Lewis (2019 Congress)

H. Jeremiah Lewis
(Independent Scholar)

“Dionysos in the Northlands:
The Cult of Dionysos in Early Medieval Europe”

Abstract of Paper
To be presented at the 54th International Congress on Medieval Studies
(Kalamazoo, 2019)

Session on
“Classical Deities in Medieval Northern European Contexts”

Co-sponsored by the Research Group on Manuscript Evidence
and Polytheism-Oriented Medievalists of North America (P.–O.M.o.N.A.)

Organized by Phillip A. Bernhardt–House
2019 Congress Program

[Published on 15 March 2019]



Already in the works of Homer, among the earliest references to this God, Dionysos has shadowy origins and a reputation for being a world-traveler.  Iliad 6.129 places him on the periphery of the Hellenic world; Homeric Hymn 1 goes even further afield, speculating that his birth took place somewhere between Phoenicia and Egypt, while in Homeric Hymn 7 he is abducted by Anatolian, Lemnian, or North Italian pirates, depending on the scholarly theory to whom one ascribes.  The pirates believe him to be a prince “bound for Kypros, the Hyperboreans, or lands even further still.”  A century or so later we find the cult of Dionysos Bakcheios firmly established among the Hellenic colonies that sprang up along the shores of the Black Sea, as well as the frozen steppes of what would one day become Russia.  There is evidence that Dionysos was worshipped as far afield as the Netherlands, and even the bloody and oppressive monotheist conquests failed to put an end to Dionysos’ wanderings through this part of Europe; indeed, he made his presence felt in the post-conversion medieval landscape of Cornwall, Cumbria, Gloucestershire, Switzerland. Germany, and among the Franks.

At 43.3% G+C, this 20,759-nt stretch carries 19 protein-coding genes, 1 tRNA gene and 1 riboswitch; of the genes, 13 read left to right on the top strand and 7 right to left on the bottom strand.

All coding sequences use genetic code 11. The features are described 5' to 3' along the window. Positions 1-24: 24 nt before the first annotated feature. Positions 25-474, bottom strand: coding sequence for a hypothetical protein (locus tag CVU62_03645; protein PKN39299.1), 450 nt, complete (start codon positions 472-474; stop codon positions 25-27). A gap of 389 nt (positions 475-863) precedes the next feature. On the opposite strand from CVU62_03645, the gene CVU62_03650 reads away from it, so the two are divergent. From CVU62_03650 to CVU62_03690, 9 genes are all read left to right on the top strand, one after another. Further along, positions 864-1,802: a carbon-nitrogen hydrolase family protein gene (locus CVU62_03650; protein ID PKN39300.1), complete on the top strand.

This paper explores the cult of Dionysos and its influence within the religious currents of medieval northern Europe — particularly s possible connection to the Germanic figure of Oðr, mysterious husband of the Goddess Freya, whose name means ecstasy.